Friday, August 29, 2008

November 4th ballot

Dear Florida School Counseling Association Members,


As we approach a new election period, the Florida School Counseling Association (FSCA) wants to bring to light some of the new amendments that impact the counseling profession in various ways. Three of the nine amendments being proposed have an educational component. These amendments have been placed on the November 4th ballot. Please take the time to read over this brief summary of those amendments.

Amendment #5:



Replacing state required school property taxes with state revenues generating an equivalent hold harmless amount for schools through one or more of the following options: repealing sales tax exemptions not specifically excluded; increasing sales tax rate up to one percentage point; spending reductions; other revenue options created by the legislature. Limiting subject matter of laws granting future exemptions. Limiting annual increases in assessment of non-homestead real property. Lowering property tax millage rate for schools.



ü  Eliminates funding for education through property tax and replaces it with a new option.


§  Repealing sales tax exemptions.

§  Increase sales tax by a penny

§  Impose spending reductions.

§  New revenue created by legislature

ü  Taking $11 billion dollars from education.



ü  Proposed by the Florida Taxation and Budget Reform Commission, a non-elected body of appointed members.

ü  Currently, approximately 50% of funding for Florida Education comes from Property taxes.

ü  Many of the statewide education and business associations are actively opposing it.

ü  Currently, Florida is last in the nation for dollar per pupil.

ü  Amendment identifies $4 billion from penny sales tax increase. Where comes the other $7 billion.


FSCA’s Stand:

ü  Say NO to amendment 5.

ü  Florida needs to generate more sources of funding for the educational system, not eliminate current funding.


Amendment #7:



Proposing an amendment to the State Constitution to provide that an individual or entity may not be barred from participating in any public program because of religion and to delete the prohibition against using revenues from the public treasury directly or indirectly in aid of any church, sect, or religious denomination or in aid of any sectarian institution.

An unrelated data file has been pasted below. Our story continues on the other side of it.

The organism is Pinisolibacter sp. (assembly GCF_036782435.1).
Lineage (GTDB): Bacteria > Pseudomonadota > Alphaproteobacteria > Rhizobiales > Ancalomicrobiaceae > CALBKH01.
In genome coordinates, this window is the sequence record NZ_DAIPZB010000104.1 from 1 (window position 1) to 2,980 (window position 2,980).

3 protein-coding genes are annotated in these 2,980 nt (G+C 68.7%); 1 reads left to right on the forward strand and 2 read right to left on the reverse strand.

ü  Provides state funding for religious organizations that are permitted to discriminate along religious backgrounds.

ü  Reinstates the voucher system.

ü  Puts the government in a position of funding religious organizations that restrict who they hire.



ü  This amendment was also drafted by the Florida Taxation and Budget Reform Commission.

ü  Removes ban on funding for religious groups proposed by former Gov. Jeb Bush’s school voucher program.


FSCA’s Stand:

ü  Vote NO on amendment 7.

ü  Provide funding to develop current educational employees and provide incentives for highly qualified teachers.


Amendment #9:



Requires at least 65 percent of school funding received by school districts be spent on classroom instruction, rather than administration; allows for differences in administrative expenditures by district. Provides the constitutional requirement for the state to provide a "uniform, efficient, safe, secure, and high quality system of free public schools" is a minimum, nonexclusive duty. Reverses legal precedent prohibiting public funding of private school alternatives to public school programs without creating an entitlement.



ü  Requires that 65 percent of school funding be spent on classroom instruction, rather than administration.

ü  Allows public funding for private schools through vouchers.



ü  Result would likely be that the renewal and expansion of voucher programs.

ü  Undermines the Supreme Court's decision striking down the school voucher program.

ü  Providing 65 % of school funding takes the attention away from a more critical issue, appropriate and stable funding for our educational system.

o   Again, Florida is the worst state for dollar per pupil spending in the nation.

ü  Currently, according to the National Center of Education Statistics (NCES), Florida spends more than 65% of funds on “classroom instruction”.


FSCA’s Stand:

ü  Vote NO on amendment 9.

ü  This amendment seems to be misleading. By providing 65% funding for classroom instruction they are slipping by support for the voucher system.


All the information in this email was found at the following websites:


You are encouraged to research the topic at your leisure.



Advocacy & Public Policy Committee

Florida School Counselor Association


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